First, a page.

The State, State-Society Relations and Developing Countries’ Economic Performance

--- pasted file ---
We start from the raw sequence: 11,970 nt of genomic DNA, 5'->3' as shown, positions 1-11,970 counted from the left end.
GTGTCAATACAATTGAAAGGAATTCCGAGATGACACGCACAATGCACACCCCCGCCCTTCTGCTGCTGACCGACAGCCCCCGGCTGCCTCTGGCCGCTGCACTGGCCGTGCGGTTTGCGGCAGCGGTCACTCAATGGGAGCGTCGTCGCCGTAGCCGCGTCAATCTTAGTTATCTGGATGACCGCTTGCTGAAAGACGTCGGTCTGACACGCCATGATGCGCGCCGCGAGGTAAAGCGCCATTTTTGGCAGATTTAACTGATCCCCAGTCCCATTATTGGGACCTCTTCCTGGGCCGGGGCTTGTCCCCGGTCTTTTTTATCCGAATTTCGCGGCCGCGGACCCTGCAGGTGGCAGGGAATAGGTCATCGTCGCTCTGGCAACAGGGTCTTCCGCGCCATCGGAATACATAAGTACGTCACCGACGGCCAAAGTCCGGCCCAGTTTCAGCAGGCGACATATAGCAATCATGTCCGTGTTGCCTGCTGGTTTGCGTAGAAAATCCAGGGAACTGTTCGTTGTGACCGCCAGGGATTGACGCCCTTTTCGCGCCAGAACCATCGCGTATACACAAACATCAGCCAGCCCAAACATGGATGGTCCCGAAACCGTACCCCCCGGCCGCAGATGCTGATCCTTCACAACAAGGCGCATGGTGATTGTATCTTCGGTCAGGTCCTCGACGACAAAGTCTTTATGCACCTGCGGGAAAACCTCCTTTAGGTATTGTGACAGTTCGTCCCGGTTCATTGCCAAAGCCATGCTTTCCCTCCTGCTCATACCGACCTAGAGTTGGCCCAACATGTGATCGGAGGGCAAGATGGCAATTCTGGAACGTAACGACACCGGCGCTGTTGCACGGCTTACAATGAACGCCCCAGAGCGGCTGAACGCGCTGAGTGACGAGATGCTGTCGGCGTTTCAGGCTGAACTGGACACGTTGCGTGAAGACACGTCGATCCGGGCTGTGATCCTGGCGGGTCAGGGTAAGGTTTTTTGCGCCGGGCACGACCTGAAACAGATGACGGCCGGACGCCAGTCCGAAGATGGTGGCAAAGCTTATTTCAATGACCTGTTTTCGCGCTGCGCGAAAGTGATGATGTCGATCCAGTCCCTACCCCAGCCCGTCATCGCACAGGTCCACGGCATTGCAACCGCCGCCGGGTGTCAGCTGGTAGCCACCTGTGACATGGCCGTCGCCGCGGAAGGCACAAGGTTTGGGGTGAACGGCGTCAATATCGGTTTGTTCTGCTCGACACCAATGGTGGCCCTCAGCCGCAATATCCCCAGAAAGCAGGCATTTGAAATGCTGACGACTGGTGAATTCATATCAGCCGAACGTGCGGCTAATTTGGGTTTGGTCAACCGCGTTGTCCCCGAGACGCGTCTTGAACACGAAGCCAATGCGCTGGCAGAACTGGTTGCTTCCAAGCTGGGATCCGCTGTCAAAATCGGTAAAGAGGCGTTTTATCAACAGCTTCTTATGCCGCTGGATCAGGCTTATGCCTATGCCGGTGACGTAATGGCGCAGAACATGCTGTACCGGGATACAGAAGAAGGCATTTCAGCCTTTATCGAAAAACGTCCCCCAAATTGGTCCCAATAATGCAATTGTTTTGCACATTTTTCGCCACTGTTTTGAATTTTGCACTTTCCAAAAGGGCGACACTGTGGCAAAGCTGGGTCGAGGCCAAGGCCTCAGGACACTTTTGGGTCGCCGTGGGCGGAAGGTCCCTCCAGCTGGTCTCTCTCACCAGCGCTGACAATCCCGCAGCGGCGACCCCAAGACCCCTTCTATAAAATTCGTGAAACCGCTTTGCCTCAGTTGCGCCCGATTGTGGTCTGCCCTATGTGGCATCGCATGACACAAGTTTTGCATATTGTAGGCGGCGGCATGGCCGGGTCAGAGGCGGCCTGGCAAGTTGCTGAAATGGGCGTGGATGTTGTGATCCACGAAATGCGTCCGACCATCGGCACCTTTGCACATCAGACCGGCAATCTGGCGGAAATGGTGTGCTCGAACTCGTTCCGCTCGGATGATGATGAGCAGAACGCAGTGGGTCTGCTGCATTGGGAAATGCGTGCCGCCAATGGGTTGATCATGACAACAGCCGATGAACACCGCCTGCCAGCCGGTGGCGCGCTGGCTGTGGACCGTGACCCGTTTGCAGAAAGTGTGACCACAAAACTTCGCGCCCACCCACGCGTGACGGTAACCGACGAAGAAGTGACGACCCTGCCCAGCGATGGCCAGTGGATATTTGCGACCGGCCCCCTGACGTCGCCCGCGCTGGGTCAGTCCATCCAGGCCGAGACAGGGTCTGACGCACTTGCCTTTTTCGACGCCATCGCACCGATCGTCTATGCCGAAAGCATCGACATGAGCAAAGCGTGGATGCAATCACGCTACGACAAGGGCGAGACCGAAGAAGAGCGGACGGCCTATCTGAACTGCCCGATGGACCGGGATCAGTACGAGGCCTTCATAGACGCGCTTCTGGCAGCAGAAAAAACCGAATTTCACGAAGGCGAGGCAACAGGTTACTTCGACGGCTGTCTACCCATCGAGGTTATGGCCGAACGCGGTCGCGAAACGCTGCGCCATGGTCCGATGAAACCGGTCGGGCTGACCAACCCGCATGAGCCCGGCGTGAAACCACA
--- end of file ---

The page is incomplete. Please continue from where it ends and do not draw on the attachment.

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Developing countries have undergone different development trajectories beginning in the 1970s -- a period that coincided with the current form of globalisation. Most of these countries have experienced low economic growth, poverty, high unemployment, diseases and inequalities. Few others have witnessed an unprecedented high rate of economic growth combined with qualitative improvements in the living standards of their people. The initial and pervasive discourse about these diverse developmental outcomes was cast in terms of the former set of countries having gotten the “economic fundamentals” wrong while the latter set of countries got the “basic economic fundamentals” right. A key thrust of this conceptual framework was that the market is the most efficient allocator of resources and that integration into the global economy depends on the ability of countries to get the fundamental rights. Once again, there seems to be a resurgence of the Smithian invisible hand, where markets were seen as the best protector of the public good. Within this framework, the state becomes almost irrelevant to the process of national economic reforms and integration into the global economy – indeed unimportant to successful economic transformation and public welfare. By the 1980s however, a school of revisionist institutionalists had emerged to reassert the centrality of the state to economic transformation. Broadly, this school argued that the ability of countries to take advantage of the opportunities flowing from economic globalisation depends on the state’s capacity. Consequently, a number of state capacity theories were advanced to explain variations in national economic outcomes among developing countries. Despite these various attempts, we lack a comprehensive state-capacity theory. Furthermore, most of these explanations relied on a hodgepodge of case studies, and few were comparative in nature. Although, these sorts of case studies are valuable for their mastery of details, most failed to operationalise how differences in state institutions lead to variations in national economic outcomes. The only existing study that has attempted to develop comparative indicators is limited to “Weberianness”, and by so doing excludes an important aspect of state autonomy. Worse, none of the studies provided measurable indicators for state-society relations as important domestic institutions. The discussion in this study is anchored in measurable indicators of state autonomy and (statesociety) synergy across developing countries. Furthermore, the study focuses on equitable growth rather than a narrower concern with growth that has been the major preoccupation of most studies. This study develops a number of operational indicators for state institutions and state-society relations for the purposes of comparing developmental outcomes across countries. It develops and compares the institutional characteristics of twelve developing countries. On this basis, two main hypotheses were tested in this study, namely (a) that successful economic performance (that is high economic growth combined with low inequality) is highly associated with autonomous state institutions that are synergistically tied to its socio-economic partners, and (b) that a country’s institutional attributes determine its capacity to effectively engage with the globalisation process. Through the pursuit and application of comparative indicators, the dissertation concludes that, indeed, countries with highly synergistic autonomous (Auto-Synergy) institutions have achieved egalitarianism and high economic growth. But contrary to a priori expectations, it also concludes that in rare circumstances, such as in countries with rich natural resource endowments and initial income and wealth distributions that altered the ownership pattern and production relations, countries with low or no levels of Auto-Synergy can still achieve equitable growth.